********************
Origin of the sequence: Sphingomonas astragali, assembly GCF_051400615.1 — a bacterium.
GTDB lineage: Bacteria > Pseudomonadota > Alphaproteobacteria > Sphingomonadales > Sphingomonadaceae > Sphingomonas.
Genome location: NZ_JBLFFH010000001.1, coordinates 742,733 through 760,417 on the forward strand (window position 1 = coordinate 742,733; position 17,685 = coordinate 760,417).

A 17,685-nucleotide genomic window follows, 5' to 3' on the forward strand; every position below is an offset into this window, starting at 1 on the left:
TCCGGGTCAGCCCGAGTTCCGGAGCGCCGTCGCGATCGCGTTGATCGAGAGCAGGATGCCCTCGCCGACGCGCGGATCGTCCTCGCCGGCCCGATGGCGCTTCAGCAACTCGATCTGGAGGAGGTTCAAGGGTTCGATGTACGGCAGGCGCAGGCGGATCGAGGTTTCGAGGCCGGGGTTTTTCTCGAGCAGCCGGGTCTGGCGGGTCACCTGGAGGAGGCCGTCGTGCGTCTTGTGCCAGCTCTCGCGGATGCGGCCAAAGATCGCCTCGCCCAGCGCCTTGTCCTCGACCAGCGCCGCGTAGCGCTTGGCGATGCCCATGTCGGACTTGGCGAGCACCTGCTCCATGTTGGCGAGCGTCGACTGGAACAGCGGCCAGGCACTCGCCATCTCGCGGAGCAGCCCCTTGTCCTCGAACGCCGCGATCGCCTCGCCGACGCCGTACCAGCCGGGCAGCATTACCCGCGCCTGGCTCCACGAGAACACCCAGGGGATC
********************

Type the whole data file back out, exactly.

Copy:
Origin of the sequence: Sphingomonas astragali, assembly GCF_051400615.1 — a bacterium.
GTDB lineage: Bacteria > Pseudomonadota > Alphaproteobacteria > Sphingomonadales > Sphingomonadaceae > Sphingomonas.
Genome location: NZ_JBLFFH010000001.1, coordinates 742,733 through 760,417 on the forward strand (window position 1 = coordinate 742,733; position 17,685 = coordinate 760,417).

A 17,685-nucleotide genomic window follows, 5' to 3' on the forward strand; every position below is an offset into this window, starting at 1 on the left:
TCCGGGTCAGCCCGAGTTCCGGAGCGCCGTCGCGATCGCGTTGATCGAGAGCAGGATGCCCTCGCCGACGCGCGGATCGTCCTCGCCGGCCCGATGGCGCTTCAGCAACTCGATCTGGAGGAGGTTCAAGGGTTCGATGTACGGCAGGCGCAGGCGGATCGAGGTTTCGAGGCCGGGGTTTTTCTCGAGCAGCCGGGTCTGGCGGGTCACCTGGAGGAGGCCGTCGTGCGTCTTGTGCCAGCTCTCGCGGATGCGGCCAAAGATCGCCTCGCCCAGCGCCTTGTCCTCGACCAGCGCCGCGTAGCGCTTGGCGATGCCCATGTCGGACTTGGCGAGCACCTGCTCCATGTTGGCGAGCGTCGACTGGAACAGCGGCCAGGCACTCGCCATCTCGCGGAGCAGCCCCTTGTCCTCGAACGCCGCGATCGCCTCGCCGACGCCGTACCAGCCGGGCAGCATTACCCGCGCCTGGCTCCACGAGAACACCCAGGGGATC